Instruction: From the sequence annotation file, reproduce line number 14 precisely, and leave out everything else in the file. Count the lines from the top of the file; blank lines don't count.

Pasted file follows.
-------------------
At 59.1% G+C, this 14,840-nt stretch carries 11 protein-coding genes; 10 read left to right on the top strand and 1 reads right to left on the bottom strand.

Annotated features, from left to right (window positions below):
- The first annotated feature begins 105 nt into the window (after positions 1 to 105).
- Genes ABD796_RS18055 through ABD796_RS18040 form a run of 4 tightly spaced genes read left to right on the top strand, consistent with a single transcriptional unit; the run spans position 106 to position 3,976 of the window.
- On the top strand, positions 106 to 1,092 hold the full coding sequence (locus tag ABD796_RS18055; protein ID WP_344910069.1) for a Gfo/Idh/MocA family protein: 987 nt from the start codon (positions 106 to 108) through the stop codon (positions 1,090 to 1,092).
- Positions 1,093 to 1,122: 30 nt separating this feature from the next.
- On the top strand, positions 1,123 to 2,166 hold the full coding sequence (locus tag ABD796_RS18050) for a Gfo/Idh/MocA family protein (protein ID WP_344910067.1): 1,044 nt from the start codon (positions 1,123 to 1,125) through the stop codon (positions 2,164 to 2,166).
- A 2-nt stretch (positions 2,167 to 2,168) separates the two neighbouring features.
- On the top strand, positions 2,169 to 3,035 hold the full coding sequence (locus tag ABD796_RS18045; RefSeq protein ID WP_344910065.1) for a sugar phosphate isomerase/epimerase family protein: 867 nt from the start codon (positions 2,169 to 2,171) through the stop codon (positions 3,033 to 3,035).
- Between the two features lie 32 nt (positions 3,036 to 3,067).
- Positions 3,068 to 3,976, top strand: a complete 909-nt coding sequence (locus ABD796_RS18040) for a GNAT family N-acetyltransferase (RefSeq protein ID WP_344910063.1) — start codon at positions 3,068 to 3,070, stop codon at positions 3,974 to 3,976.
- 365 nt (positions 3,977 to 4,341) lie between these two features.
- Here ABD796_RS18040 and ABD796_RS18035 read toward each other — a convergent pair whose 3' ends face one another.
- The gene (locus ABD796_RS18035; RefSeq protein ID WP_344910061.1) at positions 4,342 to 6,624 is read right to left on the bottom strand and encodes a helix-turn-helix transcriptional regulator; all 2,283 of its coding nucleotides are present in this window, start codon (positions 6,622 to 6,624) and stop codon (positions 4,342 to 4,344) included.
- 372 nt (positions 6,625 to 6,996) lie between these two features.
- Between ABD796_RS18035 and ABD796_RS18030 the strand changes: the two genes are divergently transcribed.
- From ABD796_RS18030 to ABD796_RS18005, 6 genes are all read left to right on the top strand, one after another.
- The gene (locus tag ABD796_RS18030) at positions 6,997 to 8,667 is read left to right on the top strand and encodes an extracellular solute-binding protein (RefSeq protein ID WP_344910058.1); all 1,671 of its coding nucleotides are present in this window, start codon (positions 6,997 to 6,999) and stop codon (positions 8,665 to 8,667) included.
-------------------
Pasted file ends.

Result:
- The gene (locus ABD796_RS18035; RefSeq protein ID WP_344910061.1) at positions 4,342 to 6,624 is read right to left on the bottom strand and encodes a helix-turn-helix transcriptional regulator; all 2,283 of its coding nucleotides are present in this window, start codon (positions 6,622 to 6,624) and stop codon (positions 4,342 to 4,344) included.